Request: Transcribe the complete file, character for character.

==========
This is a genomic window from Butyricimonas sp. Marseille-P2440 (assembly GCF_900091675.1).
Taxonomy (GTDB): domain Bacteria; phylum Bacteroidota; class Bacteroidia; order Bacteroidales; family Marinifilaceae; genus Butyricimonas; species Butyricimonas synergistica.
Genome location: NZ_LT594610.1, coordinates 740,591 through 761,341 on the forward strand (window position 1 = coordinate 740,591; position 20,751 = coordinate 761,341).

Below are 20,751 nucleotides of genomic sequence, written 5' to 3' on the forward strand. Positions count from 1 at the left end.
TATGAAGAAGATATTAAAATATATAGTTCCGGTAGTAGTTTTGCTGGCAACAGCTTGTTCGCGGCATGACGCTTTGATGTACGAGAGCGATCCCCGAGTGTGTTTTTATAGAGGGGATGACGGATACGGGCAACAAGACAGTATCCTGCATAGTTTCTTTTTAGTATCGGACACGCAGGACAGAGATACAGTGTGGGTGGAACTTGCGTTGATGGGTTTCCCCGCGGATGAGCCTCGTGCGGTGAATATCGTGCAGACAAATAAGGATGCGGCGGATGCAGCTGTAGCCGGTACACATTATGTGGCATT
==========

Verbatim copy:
This is a genomic window from Butyricimonas sp. Marseille-P2440 (assembly GCF_900091675.1).
Taxonomy (GTDB): domain Bacteria; phylum Bacteroidota; class Bacteroidia; order Bacteroidales; family Marinifilaceae; genus Butyricimonas; species Butyricimonas synergistica.
Genome location: NZ_LT594610.1, coordinates 740,591 through 761,341 on the forward strand (window position 1 = coordinate 740,591; position 20,751 = coordinate 761,341).

Below are 20,751 nucleotides of genomic sequence, written 5' to 3' on the forward strand. Positions count from 1 at the left end.
TATGAAGAAGATATTAAAATATATAGTTCCGGTAGTAGTTTTGCTGGCAACAGCTTGTTCGCGGCATGACGCTTTGATGTACGAGAGCGATCCCCGAGTGTGTTTTTATAGAGGGGATGACGGATACGGGCAACAAGACAGTATCCTGCATAGTTTCTTTTTAGTATCGGACACGCAGGACAGAGATACAGTGTGGGTGGAACTTGCGTTGATGGGTTTCCCCGCGGATGAGCCTCGTGCGGTGAATATCGTGCAGACAAATAAGGATGCGGCGGATGCAGCTGTAGCCGGTACACATTATGTGGCATT